|wRC+||78 (16th)||98 (4th)|
|BSR||-0.7 (9th)||-15.5 (16th)|
|UZR||19.1 (3rd)||19.5 (2nd)|
|DRS||-5 (9th)||-3 (7th)|
|SP FIP-||104 (11th)||86 (1st)|
|RP FIP-||113 (16th)||95 (6th)|
The Nats are definitely a deserving first place team.
Monday: Jeff Samardzija, RHP (4.03, 3.69, 3.42, 3.88) vs Ross Detweiler, LHP (3.32, 3.66, 4.22, 4.06), 12:05 PM CT
The Transformation Continues. Samardzija is at 158.2 IP, 70 more than last year and shows no signs of slowing down. Samardzija has gone seven innings in four of his last five starts, striking out 39 batters and walking seven in 33 innings. He's also given up six homers in that stretch, but they were almost all solo shots and three were on a hot day in Cincy.
When you see a guy with a below 6 K/9 and a great ERA, you have to figure the guy is a sinkerballer. He's had some help on his grounders (.265 BABIP) and balls in the air (6.9% HR/FB), but he's been a solid guy in the rotation for the Nats. It looks like he's effectively Strasburg's replacement in the postseason rotation, and most teams would be happy with a statline like Detweiler's. Of course, they'd be much happier with one of the best pitchers in baseball instead.
Rusin actually did okay in his debut last month, striking out four and walking two while giving up one run in five innings. But there's a reason why he doesn't even have a projection. I think I compared him to James Russell in his last start, and that's going to be his career trajectory if everythings goes right for him.
I am disappoint that Edwin Jackson actually spent the whole year with the Nats. This is the seventh team he's played for in ten seasons in the bigs. He's a guy I always underrate, and has posted sub-4.0 FIPs over the past four years. The Cards picked him up for the stretch run last year and while he posted a 3.58 ERA all of his peripherals jumped in a negative direction. He pitched adequately in his first postseason start against the Phillies, but didn't make it out of the fifth against the Brewers. He was yanked after giving up three homers in two innings later in that series, and walked seven in five innings in his lone world series start.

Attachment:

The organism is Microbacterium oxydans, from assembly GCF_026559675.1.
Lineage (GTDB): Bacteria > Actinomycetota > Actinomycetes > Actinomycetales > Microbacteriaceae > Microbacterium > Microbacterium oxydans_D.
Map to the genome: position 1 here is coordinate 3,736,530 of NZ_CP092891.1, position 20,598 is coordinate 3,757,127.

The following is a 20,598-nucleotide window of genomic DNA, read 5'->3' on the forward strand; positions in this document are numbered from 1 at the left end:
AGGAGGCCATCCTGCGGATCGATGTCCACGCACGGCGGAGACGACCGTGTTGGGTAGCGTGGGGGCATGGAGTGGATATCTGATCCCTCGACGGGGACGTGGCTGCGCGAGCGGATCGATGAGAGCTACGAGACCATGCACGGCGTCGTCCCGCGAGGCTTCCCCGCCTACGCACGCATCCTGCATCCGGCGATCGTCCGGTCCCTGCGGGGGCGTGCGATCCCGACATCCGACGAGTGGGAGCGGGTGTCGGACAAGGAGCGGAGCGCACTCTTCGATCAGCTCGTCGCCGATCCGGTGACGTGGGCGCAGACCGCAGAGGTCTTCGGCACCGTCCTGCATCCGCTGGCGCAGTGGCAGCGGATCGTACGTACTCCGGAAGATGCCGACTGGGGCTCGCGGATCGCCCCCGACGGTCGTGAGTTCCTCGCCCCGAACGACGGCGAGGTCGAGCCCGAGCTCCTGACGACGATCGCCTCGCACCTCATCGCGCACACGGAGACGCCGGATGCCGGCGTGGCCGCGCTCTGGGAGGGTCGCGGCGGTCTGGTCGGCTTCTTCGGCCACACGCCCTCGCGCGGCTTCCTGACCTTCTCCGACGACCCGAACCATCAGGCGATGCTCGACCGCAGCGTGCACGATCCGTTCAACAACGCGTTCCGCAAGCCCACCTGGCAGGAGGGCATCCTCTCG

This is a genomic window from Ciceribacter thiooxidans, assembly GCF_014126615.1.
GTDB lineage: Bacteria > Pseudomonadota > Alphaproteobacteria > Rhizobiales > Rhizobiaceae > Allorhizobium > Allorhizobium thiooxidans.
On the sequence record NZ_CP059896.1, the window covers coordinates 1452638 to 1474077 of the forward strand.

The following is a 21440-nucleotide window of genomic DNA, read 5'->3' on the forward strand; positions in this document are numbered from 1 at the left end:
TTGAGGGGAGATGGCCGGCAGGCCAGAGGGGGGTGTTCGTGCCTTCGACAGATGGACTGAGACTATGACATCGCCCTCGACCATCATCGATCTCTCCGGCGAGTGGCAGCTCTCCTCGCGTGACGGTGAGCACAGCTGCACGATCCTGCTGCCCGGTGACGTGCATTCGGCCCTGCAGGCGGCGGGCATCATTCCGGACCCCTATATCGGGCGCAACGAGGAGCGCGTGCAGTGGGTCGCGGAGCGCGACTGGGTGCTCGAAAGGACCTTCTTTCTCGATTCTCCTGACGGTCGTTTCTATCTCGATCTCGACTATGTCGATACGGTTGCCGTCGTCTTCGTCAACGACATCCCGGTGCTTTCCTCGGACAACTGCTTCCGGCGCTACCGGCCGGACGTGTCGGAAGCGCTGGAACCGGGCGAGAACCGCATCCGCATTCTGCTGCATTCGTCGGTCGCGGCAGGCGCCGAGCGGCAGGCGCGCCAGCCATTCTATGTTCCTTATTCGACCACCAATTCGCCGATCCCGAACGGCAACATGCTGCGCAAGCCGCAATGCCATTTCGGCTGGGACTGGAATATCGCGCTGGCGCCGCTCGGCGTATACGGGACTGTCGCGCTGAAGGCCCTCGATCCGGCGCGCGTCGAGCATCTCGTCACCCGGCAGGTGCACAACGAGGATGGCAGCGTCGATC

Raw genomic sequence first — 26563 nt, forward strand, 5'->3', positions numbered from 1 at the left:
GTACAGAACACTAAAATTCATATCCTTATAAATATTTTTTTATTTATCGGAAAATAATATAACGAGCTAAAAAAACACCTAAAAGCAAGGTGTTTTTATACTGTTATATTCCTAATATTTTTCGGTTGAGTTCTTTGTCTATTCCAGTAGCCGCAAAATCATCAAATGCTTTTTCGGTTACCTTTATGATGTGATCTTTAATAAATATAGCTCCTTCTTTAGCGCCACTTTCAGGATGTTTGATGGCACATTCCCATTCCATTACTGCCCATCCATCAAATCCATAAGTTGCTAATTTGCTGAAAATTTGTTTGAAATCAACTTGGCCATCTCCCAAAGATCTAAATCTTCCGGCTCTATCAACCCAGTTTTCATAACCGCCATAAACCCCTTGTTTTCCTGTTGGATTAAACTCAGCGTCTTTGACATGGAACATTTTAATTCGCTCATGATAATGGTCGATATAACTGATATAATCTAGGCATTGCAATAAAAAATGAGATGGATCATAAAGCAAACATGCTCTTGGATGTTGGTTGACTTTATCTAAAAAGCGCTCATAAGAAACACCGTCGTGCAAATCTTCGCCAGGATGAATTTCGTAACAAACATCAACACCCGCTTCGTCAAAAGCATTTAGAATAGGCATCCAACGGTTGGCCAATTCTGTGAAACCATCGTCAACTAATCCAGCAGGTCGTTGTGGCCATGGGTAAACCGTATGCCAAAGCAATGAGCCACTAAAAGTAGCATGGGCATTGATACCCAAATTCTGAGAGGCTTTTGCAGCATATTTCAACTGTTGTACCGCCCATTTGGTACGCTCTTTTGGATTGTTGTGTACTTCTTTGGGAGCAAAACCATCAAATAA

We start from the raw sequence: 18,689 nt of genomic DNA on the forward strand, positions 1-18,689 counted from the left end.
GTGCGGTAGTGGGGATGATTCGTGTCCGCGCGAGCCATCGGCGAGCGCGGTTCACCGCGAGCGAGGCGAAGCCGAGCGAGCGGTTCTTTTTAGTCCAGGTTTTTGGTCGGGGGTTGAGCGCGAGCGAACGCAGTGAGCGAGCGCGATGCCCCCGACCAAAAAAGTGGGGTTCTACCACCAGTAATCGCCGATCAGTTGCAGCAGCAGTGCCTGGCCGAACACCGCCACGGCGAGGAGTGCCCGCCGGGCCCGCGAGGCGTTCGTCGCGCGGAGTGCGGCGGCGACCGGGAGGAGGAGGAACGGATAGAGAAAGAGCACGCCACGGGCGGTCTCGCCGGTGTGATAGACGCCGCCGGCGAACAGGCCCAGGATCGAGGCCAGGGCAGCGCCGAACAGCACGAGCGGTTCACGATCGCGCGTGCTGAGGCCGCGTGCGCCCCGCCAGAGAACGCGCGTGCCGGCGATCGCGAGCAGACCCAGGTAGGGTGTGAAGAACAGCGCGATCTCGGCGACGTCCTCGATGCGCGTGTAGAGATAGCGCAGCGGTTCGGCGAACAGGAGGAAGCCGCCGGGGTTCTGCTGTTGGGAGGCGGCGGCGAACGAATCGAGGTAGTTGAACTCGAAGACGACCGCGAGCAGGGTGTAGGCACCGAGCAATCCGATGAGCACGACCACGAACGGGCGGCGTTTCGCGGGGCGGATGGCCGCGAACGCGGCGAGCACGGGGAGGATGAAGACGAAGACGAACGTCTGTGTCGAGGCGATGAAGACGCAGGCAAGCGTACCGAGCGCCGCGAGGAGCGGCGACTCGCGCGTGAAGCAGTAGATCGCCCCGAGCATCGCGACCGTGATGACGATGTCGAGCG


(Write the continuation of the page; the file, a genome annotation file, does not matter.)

It's a winning streak! Volstad is now on pace to win every game for the rest of his careeer. No wonder the Cubs traded Carlos Zambrano and a Heisenberg-sized pile of cash for him.
After seemingly being traded a zillion times as a prospect, Gonzalez posted two solid years as a full-time starter with the A's before the Nats sent a load of talent their way to acquire him. They signed him to an extension as well, and Gonzalez has rewarded them with his best season yet. He walks a fair share of batters but makes up for it with strikeouts and a seeming ability to keep the ball in the park. He's posted HR/9 of 0.67, 0.76, 0.43 over the past two seasons and change. Some of it could be help from the spacious Oakland ballpark, but another big part is the fact that besides being a strikeout pitcher he does a good job at keeping the ball on the ground.
The less said about Germano, the better. His last three starts have been about as expected, giving up 17 runs in around 15 innings. I'm not sure why he doesn't get the vitriol that a lot of the other also-rans have received this year (Mather, Valbuena, Campana, Volstad, Raley, etc.).
Zimmermann is almost the forgotten man in the Nats rotation. He was the big thing a few years ago, but then he had Tommy John surgery around the time Strasburg made his arrival, and it seems like he's been in his shadow ever since. He's yet another relatively hard throwing groundball type. I'm sensing a trend here…